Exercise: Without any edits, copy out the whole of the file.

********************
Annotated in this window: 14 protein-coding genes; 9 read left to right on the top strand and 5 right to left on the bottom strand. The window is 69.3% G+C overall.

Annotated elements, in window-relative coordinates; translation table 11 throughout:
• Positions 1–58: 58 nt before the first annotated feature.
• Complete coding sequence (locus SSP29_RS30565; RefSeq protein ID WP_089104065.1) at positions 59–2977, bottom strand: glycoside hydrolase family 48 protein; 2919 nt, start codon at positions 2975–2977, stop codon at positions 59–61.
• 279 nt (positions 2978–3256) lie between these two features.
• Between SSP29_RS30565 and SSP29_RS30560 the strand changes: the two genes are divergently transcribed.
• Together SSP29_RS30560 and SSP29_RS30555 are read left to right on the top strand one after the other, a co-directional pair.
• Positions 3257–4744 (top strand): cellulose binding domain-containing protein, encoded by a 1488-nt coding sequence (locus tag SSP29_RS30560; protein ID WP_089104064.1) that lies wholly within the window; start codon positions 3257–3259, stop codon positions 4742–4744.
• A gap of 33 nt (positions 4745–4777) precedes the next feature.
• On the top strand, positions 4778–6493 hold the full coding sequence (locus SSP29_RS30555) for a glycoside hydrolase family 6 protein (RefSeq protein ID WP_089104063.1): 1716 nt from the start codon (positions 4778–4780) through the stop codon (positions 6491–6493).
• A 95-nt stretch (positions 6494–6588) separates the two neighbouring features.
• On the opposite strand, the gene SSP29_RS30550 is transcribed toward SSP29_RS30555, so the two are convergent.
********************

Annotated in this window: 14 protein-coding genes; 9 read left to right on the top strand and 5 right to left on the bottom strand. The window is 69.3% G+C overall.

Annotated elements, in window-relative coordinates; translation table 11 throughout:
• Positions 1–58: 58 nt before the first annotated feature.
• Complete coding sequence (locus SSP29_RS30565; RefSeq protein ID WP_089104065.1) at positions 59–2977, bottom strand: glycoside hydrolase family 48 protein; 2919 nt, start codon at positions 2975–2977, stop codon at positions 59–61.
• 279 nt (positions 2978–3256) lie between these two features.
• Between SSP29_RS30565 and SSP29_RS30560 the strand changes: the two genes are divergently transcribed.
• Together SSP29_RS30560 and SSP29_RS30555 are read left to right on the top strand one after the other, a co-directional pair.
• Positions 3257–4744 (top strand): cellulose binding domain-containing protein, encoded by a 1488-nt coding sequence (locus tag SSP29_RS30560; protein ID WP_089104064.1) that lies wholly within the window; start codon positions 3257–3259, stop codon positions 4742–4744.
• A gap of 33 nt (positions 4745–4777) precedes the next feature.
• On the top strand, positions 4778–6493 hold the full coding sequence (locus SSP29_RS30555) for a glycoside hydrolase family 6 protein (RefSeq protein ID WP_089104063.1): 1716 nt from the start codon (positions 4778–4780) through the stop codon (positions 6491–6493).
• A 95-nt stretch (positions 6494–6588) separates the two neighbouring features.
• On the opposite strand, the gene SSP29_RS30550 is transcribed toward SSP29_RS30555, so the two are convergent.